Tales from the South
March 16, 2014
Sunday at 6:00 pm
Location: Arts Center of the Ozarks
214 S. Main Street
Vicki Penny & Russell Gayer
With Music By:
“Tales from the South” is coming to the ACO! This unique, unrehearsed showcase of writers reading their stories is broadcast locally on KUAF on Sunday afternoons, and syndicated on World Radio Network. Rich in language, detail and voice, the show’s literary moments are true stories told by the Southerners who lived them. This traveling version brings host and executive producer Paula Morell to NWA for a truly Southern evening. Local writers and their stories will be chosen for performance, accompanied by local musicians playing Southern blues/jazz, and topped off with a scrumptiously Southern Sunday Night Supper. A one–of-a-kind way to celebrate our Southern heritage and talents.
Tickets include Sunday night supper:
ACO Members $20
Story written by NWA Media writer & ACO Callboard Editor Becca Martin-Brown
Sharing Stories: ‘Tales From the South’ has everything but campfire
“Tales From the South” started with 10 stories Paula Morell’s friends sent her for a project about 10 years ago.
But her passion for storytelling goes back much, much further.
“I grew up in a family of storytellers, my grandfather and dad in particular, and I would hang out with them and listen for hours,” says Morell, who hosts the weekly “Tales From the South” events in Little Rock and the broadcasts on KUAR, the National Public Radio affiliate in Little Rock. “I’m a lot more introverted, so instead of telling stories, I started writing stories as early as 5 or 6 years old.
“I’m fascinated with stories and storytelling, heard or read, fiction or nonfiction,” she adds. “There’s an age-old connection that happens between the storyteller and his/her audience, and that’s where the magic is.”
For Morell, it was not enough just to create that connection at her Starving Artist Cafe in downtown Little Rock. She also wanted to take the show on the road, a decision which will bring “Tales From the South” to the Arts Center of the Ozarks at 6 p.m. March 16.
“I knew there were people who couldn’t travel to Little Rock to be on the show and, frankly, I love Arkansas and wanted to be able to go to different locations around the state,” Morell says. “So, starting in July 2013, we were accepted to be on the Arkansas Arts Council’s Arts on Tour roster, which enables nonprofits and schools to get a grant to bring us to them.”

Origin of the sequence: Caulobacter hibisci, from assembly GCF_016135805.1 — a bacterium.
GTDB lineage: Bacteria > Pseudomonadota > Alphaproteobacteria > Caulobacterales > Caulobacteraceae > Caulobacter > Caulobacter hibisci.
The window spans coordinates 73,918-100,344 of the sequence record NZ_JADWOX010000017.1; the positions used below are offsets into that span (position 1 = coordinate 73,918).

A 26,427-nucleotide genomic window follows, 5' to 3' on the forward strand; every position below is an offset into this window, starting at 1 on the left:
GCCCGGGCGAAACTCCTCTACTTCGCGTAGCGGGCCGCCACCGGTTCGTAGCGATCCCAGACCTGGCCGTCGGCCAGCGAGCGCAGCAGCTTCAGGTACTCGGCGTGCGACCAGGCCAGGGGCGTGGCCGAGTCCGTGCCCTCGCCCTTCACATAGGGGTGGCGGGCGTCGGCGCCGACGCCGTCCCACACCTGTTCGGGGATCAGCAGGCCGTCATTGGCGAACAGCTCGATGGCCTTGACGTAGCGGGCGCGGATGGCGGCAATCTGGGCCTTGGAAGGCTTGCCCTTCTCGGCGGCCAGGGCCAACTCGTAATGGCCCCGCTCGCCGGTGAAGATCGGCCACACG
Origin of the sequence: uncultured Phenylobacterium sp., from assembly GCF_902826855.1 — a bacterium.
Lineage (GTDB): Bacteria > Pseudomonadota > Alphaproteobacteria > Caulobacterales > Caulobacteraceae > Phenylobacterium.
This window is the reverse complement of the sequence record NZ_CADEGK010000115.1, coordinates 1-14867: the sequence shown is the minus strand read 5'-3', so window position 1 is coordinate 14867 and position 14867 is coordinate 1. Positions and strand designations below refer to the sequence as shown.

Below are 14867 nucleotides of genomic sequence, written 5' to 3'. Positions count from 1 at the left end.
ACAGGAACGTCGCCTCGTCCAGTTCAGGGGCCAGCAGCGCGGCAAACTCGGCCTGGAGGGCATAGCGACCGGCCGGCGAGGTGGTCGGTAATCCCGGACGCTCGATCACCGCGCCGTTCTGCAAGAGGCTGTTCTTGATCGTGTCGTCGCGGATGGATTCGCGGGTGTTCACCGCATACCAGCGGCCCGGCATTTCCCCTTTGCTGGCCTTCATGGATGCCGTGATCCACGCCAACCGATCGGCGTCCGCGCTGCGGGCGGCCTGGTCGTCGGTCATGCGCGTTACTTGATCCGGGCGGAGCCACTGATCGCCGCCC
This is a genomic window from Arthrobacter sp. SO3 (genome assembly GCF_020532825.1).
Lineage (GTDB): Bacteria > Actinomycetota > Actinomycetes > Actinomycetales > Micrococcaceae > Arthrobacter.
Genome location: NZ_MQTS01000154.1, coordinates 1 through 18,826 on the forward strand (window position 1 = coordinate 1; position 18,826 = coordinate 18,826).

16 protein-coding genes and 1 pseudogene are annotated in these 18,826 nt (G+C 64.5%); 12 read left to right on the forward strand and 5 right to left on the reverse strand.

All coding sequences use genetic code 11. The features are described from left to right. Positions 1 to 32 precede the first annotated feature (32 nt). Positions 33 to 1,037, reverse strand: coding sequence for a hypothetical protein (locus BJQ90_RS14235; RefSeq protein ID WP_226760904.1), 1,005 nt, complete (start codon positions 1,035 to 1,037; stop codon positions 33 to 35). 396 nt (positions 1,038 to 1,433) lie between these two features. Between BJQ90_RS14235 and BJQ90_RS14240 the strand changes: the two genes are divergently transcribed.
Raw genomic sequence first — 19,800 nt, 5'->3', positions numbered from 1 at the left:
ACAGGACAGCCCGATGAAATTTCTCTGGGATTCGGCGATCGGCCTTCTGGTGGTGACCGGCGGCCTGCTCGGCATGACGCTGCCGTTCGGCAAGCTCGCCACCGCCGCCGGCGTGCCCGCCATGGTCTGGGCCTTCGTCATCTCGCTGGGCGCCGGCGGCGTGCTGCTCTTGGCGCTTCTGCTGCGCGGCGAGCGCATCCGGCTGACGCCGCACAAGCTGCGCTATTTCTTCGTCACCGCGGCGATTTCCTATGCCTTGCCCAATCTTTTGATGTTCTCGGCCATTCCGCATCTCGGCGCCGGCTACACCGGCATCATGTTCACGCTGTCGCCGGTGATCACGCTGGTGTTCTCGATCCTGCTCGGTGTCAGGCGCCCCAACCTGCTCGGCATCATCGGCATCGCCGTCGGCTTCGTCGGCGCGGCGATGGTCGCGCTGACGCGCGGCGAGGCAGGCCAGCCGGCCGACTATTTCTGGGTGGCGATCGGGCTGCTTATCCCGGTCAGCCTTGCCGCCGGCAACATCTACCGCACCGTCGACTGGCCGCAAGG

In the second half of 2013, Morell says, “Tales From the South” came to Fayetteville and Eureka Springs, and in 2014 is scheduled to also visit Conway, Searcy and several other cities in the northern half of the state.
As it is done at the Starving Artist Cafe, “Tales From the South” at ACO will open with dinner — FROM WHERE — and then move on to music and readings by HOW MANY regional writers. Morell works with those she selects to make sure their work is in its best form for live telling — and sharing.
“I think that we have gravely limited our connections,” Morell says of life in the digital world. “Instead of sitting down and talking with each other, we are texting, Tweeting or sending little blurbs on social media. It’s not uncommon to see a table full of people having lunch together and not even looking at each other, but rather immersed in their devices.
“What is appealing about projects like ‘Tales’ is the universal aspect of storytelling,” she adds. “When we stop and connect with a person telling their own true story, whether it’s live in person or on the radio, we are connecting in a way that isn’t possible on today’s devices. Sharing our stories connects us to each other and ourselves in a way that is age-old and universal. I think as a society we have been missing this, and that’s why these kinds of projects are so popular.”
With local Southern writers reading their works, Southern musicians performing in between and a “simply scrumptious Southern Sunday night supper thrown in for good measure, it has the potential to be a really fun night,” says Kathi Blundell, ACO administrative director. “And it will be broadcast later on National Public Radio’s Little Rock affiliate and heard on KUAF in Northwest Arkansas.”
At ACO, Morell promises, audiences will see and hear storytellers who have “ an incredible amount of bravery” and, she hopes, that experience will open “a floodgate of memories/stories” for the audience.
“And I hope that they then share their stories, with the person sitting next to them, their family when they get back home, and/or their coworkers and neighbors later in the week,” she says. “Because that’s what it’s all about.”